Cochran leads McDaniel in early returns from Mississippi showdown [UPDATED -- COCHRAN WINS]

Tonight’s most important primary election is the runoff in Mississippi for the Republican Senate nomination. Incumbent Thad Cochran faces a stiff challenge from Chris McDaniel, the candidate of choice for the Tea Party and other staunch conservatives.

Recent polls have shown McDaniel ahead, but with 37 percent of the precincts counted, Cochran leads by 53.5 to 46.5. In raw numbers, this translates to a little more than 6,000 which, of course, is far from an insurmountable lead.

Cochran reportedly campaigned hard for the votes of Democrats and African-Americans. As Allahpundit points out, all voters were eligible to vote in the Republican runoff as long as they didn’t vote in the Democratic Senate primary.

Many believe that the Republicans have a lock on statewide races in Mississippi. On this theory — which some say McDanniel, who made some reckless comments when he was a radio talk show host, would put to the test — the Republican primary is the only chance for Democrats truly to influence the selection of the Senator from Mississippi.

For what it’s worth, Cochran led McDaniel by 4,000 votes with two-thirds of the precincts counted during their initial race on June 3. Yet McDaniel rallied to edge Cochran by 2,500 votes (though he fell short of 50 percent). If this election follows the same pattern, McDaniel’s supporters need not be too discouraged by the early returns.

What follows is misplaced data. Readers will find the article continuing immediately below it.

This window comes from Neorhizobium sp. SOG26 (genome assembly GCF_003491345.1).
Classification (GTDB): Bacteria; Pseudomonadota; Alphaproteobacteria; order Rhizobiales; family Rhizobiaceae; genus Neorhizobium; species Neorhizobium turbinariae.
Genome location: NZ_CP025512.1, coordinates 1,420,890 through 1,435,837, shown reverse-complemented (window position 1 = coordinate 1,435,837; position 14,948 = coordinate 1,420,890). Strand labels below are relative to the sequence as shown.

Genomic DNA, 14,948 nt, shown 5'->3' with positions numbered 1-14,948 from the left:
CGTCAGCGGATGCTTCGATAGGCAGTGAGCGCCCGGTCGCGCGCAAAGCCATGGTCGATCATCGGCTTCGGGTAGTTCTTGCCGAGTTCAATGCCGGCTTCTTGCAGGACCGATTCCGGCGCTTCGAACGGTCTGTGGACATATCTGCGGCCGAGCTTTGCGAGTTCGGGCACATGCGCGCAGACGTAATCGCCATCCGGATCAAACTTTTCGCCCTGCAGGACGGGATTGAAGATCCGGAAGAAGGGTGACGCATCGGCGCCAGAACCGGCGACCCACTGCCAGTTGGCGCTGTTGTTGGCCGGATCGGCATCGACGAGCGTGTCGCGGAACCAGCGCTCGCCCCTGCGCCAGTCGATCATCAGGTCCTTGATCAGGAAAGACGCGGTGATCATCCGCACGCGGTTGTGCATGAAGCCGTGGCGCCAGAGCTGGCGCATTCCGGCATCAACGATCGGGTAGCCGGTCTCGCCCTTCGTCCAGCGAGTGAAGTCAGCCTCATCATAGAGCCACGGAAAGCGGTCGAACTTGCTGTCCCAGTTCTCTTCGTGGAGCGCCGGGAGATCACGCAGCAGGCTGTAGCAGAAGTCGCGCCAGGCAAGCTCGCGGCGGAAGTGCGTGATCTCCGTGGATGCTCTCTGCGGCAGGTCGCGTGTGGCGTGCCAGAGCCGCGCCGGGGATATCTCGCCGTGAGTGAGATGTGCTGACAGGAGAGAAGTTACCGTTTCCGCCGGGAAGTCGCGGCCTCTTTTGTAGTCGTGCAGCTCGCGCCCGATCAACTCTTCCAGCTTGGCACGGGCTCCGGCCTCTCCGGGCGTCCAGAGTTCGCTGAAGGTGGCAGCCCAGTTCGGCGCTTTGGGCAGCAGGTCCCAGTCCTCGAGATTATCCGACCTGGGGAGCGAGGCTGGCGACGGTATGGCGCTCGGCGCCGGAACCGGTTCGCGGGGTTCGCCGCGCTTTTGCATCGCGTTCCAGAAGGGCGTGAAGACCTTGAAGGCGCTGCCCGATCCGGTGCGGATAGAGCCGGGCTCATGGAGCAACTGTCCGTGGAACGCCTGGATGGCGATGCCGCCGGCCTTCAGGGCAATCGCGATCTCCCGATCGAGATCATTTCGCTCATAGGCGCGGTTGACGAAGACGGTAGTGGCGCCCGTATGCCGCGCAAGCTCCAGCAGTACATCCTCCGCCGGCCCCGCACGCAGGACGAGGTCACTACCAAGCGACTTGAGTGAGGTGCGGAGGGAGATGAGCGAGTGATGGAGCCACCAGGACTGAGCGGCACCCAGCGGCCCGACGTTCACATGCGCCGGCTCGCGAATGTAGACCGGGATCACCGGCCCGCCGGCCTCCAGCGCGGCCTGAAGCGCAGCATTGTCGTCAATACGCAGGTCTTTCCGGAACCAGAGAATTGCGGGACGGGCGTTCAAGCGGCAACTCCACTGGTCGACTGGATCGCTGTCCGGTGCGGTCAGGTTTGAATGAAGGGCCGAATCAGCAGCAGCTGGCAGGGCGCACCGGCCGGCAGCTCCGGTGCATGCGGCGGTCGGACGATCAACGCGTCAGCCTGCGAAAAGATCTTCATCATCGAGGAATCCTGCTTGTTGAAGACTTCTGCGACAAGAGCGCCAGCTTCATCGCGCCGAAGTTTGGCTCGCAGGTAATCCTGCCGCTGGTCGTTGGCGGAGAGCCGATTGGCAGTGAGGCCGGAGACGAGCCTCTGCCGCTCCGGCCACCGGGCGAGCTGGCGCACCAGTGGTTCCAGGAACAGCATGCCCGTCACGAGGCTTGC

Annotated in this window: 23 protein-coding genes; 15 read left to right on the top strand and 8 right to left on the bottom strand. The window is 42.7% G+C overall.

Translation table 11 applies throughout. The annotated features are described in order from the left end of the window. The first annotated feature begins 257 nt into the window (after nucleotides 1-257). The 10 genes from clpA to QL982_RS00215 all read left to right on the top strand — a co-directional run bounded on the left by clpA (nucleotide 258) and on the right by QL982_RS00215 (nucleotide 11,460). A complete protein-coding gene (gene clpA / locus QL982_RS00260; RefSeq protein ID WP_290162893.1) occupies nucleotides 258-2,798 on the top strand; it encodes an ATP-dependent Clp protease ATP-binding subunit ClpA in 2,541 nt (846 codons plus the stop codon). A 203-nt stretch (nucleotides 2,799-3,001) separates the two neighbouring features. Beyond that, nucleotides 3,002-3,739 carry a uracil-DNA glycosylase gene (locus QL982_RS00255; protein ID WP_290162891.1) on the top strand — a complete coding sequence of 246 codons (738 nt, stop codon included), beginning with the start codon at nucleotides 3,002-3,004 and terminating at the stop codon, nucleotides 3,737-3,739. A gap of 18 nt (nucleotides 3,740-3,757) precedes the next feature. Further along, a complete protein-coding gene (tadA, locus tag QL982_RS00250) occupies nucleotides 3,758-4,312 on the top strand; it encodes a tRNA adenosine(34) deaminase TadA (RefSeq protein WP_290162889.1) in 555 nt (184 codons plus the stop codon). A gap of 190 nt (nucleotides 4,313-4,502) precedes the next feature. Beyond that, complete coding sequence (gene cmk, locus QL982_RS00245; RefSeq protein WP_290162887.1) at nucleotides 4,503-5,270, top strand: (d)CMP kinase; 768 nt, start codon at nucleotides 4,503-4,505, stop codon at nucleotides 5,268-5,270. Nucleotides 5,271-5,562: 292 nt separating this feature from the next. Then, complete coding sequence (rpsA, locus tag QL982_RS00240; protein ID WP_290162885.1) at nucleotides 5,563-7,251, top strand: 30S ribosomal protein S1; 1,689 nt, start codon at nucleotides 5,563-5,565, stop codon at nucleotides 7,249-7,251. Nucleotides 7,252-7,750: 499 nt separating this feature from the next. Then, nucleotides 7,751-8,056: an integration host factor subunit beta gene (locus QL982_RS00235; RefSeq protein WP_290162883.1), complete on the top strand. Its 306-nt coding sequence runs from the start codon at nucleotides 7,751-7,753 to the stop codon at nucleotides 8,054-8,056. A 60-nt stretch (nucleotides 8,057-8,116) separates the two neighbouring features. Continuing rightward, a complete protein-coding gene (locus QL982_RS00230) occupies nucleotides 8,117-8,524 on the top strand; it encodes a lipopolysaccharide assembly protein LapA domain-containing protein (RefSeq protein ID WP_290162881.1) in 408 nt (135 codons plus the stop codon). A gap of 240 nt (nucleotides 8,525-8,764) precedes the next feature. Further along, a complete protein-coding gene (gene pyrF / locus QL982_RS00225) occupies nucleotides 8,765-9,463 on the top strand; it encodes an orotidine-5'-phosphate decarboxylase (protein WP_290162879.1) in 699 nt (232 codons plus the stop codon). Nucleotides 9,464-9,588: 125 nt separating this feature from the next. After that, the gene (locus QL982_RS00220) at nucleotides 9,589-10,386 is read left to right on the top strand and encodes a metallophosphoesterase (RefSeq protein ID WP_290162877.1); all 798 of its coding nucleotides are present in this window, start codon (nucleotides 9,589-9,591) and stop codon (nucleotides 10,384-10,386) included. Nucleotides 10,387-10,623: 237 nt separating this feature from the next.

In any event, we’ll continue to follow this race.

UPDATE: We’re at the two-thirds mark now. This time, Cochran leads by 9,000 votes. In percentage terms, his lead is 52.4 to 47.6.

In the June 3 election, 313,483 votes were cast. Today, with two-thirds of the precincts in, just under 200,000 votes had been counted. Thus, it is not clear that the voter ranks have been significantly enhanced by Democrats [NOTE: But see below].

SURE ENOUGH: The race is tightening a bit. Now, with three quarters of the precincts in, McDaniel trails by 7,000 votes. In percentage terms, Cochran leads by 51.5 to 48.5.

MORE: Now, with 80 percent of the precincts in, Cochran’s lead is less than 4,000 votes. So far, the race is following a pattern similar to the one three weeks ago, in which McDaniel very narrowly obtained a plurality of the vote. It thus remains too close to call.

COCHRAN’S LEAD STILL SHRINKING: With 87 percent of the precincts in, Cochran now leads by only 2.300 votes. If I were a betting man, I think I’d put my money on McDaniel. But who really knows?

BUT FORTUNATELY I’M NOT A BETTING MAN: Now, 92 percent of the precincts are counted and Cochran’s lead is back to almost 5,000 votes. For perspective, in the June 3 election McDaniel had taken a 1,500 vote lead at the 95 percent mark. He went on the add about 1,000 votes to his margin.

We’ve now reached that same mark, and Cochran leads by 4,000 votes.

COCHRAN WINS: 99 percent of the precincts have reported, and Cochran leads by 6,000 votes. That translates to 50.8 percent of the vote, which now totals 365,000. Cochran has thus been declared the winner.

In the end, turnout was significantly larger than in the June 3 election, which helps explain why the result is different. Were many of the new voters Democrats? It seems quite plausible to think so. Were many of these Democrats African-American? Again, this looks like a reasonable conclusion.

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